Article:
--Pitsche 21:22, 4 Jul 2005 (CEST)
I think the TCG specifications should appear there somewhere. At least at current state of my knowledge about the subject i'd think that having them there is helpful for the user to understand what ESS 1 and 2 are capable of. Of course we shouldn't post the whole specs, but some really compressed summary, similar to the 'feature-list' in "TC - Trusted Computing". Pitsche, if you could point me to them i could do it. Also, a link to the original TCPA specs would be good. The links themselves should be added to the Links section.
That's it so far...i like the way we work on this.
One more thing...
I think the TCPA implementation in current ThinkPads is pretty harmless. At least at it's current software state. You just don't use it (respectively don't install the supporting software layer) and it never gets active. One interesting aspect of finding out what the chip is capable of is if it could be forced to be used by later software upgrades or not.
I also like the way we work on this article. I think, their will be a improvement in the end, that makes everybody happy and is interesting for the users of the ThinkWiki.
Now to your comments:
- I deleted the 'exact' TCG-Specifications, because there is a paragraph about ESS 1.0 and ESS 2.0, where I think the informations should be placed about how much TCG is in ESS, "what ESS 1 and 2 are capable of" and "if it could be forced to be used by later software upgrades or not" (qutoes from you). Correct me if I am wrong, but otherwiese it would be included two times in the article. Or am I making a mistake here?
- I agree with you: At least one hyperlink to the TCG-Specifications should be included in the "Related Links" (right now it is No. 9 in the Table Of Contents). Perhaps on wednesday or thursday I will do this...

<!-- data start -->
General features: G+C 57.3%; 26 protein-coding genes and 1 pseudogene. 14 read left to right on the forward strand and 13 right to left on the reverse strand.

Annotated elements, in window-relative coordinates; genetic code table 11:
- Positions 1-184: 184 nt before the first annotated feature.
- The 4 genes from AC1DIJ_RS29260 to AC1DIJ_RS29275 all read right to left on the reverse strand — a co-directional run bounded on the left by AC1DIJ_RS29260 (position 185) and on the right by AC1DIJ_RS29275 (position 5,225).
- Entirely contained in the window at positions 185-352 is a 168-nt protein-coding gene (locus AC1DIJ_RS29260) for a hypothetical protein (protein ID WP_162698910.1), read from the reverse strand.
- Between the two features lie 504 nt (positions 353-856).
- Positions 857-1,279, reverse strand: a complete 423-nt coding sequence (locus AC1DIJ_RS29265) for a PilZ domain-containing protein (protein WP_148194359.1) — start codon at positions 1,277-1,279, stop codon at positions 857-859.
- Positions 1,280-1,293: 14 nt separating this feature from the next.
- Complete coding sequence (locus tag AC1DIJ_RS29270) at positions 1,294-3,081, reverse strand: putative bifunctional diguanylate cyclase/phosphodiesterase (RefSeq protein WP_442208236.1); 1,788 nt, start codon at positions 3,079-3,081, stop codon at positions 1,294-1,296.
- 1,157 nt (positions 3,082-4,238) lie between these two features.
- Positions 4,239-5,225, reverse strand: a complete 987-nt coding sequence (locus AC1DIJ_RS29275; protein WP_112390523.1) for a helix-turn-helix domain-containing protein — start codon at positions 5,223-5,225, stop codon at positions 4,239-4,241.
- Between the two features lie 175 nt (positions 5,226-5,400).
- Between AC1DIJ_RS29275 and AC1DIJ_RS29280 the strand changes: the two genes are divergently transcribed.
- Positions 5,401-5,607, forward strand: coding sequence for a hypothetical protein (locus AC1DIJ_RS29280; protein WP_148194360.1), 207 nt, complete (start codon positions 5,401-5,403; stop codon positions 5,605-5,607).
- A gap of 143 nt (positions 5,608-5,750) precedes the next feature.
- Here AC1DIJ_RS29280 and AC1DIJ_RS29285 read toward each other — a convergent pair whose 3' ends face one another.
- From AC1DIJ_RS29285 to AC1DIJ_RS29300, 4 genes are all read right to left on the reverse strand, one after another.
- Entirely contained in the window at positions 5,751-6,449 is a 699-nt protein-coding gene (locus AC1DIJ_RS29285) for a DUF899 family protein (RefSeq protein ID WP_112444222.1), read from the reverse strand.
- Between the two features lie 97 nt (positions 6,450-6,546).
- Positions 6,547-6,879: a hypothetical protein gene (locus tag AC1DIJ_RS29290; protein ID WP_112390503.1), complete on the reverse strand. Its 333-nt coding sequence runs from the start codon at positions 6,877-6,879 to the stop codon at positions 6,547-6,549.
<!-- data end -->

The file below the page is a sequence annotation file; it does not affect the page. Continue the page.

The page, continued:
- I don't know, if the TCPA implementation in current ThinkPads is pretty harmless. I understood Ruediger and Andreas in their presentation at the 21. Chaos Communication Congress very different to that, because the were referring almost only to IBM and Microsoft.
- It might be a rhetorical technique to fascinate their audience and to keep them awake and following. But my impression of them both was, that they are very concerned scientist (or at least CCC-Activists), who really see the current TCG-Implementations that problematic. And I also felt that they don't need to panic the people just for getting more attention and that they would'nt be disappointed, if they could turn their attention to something else and did'nt have to fight against TCPA/TCG/Palladium :-)
P.S.: Effeff, well, how do I say this, hmmm, does anybody know, where I can find a list of 'common market prices' in USD or Euro for used ThinkPads?
Perhaps something like this www.macnews.de/index.php?_mcnpage=6760 ???? "Jehova, Jehova, Jeh- outch!" ;-)
Background: I was offered a not so much used ThinkPad A30 with a SXGA+ - TFT-Display without any pixelerrors, but some problems at the drive slot at the right side. Specs of it are: CPU 1.0 Ghz, RAM 512 MB, HDD original IBM 60 GB with 5400 rpm and CD-RW/DVD-ROM-Combo drive...
I have much difficulty for naming a price, because I am not familiar with the cost of repairing that drive slot. At eBay I found some A30p around 600,- Euro and a A22p for 529,- Euro -- is the A30 between? :-o
--Pitsche 01:37, 5 Jul 2005 (CEST)
a bit paranoid?
1) The Embedded Security Subsystem page already contains a list of ThinkPad's that might have the security chip, no need to start listing older machines that predate it.
2) And noticed how I said might, because some of the ThinkPads listed had the security chip as a feature that was not available on every model in the range. You can see this on the individual ThinkPad product pages, as it will say that it was available on select models. So for example it is perfectly possible to get a second-hand R40, T40 or X31 without the chip. If you want to know the exact type-model of machines with or without the securitychip, look at tawbook.pdf or trwbook.pdf
3) To my knowledge, the chip is disabled by default on every machine that has it, you need to manually enable it in the BIOS first. I have three ThinkPads currently, two have the security chip, and neither Windows or Linux is able to detect it in the disabled state.
4) Ironically Linux actually has better support for it then windows out-of-the-box. The latest Linux kernels have a driver for it, while MS is not shipping anything that supports it, and will not for some time.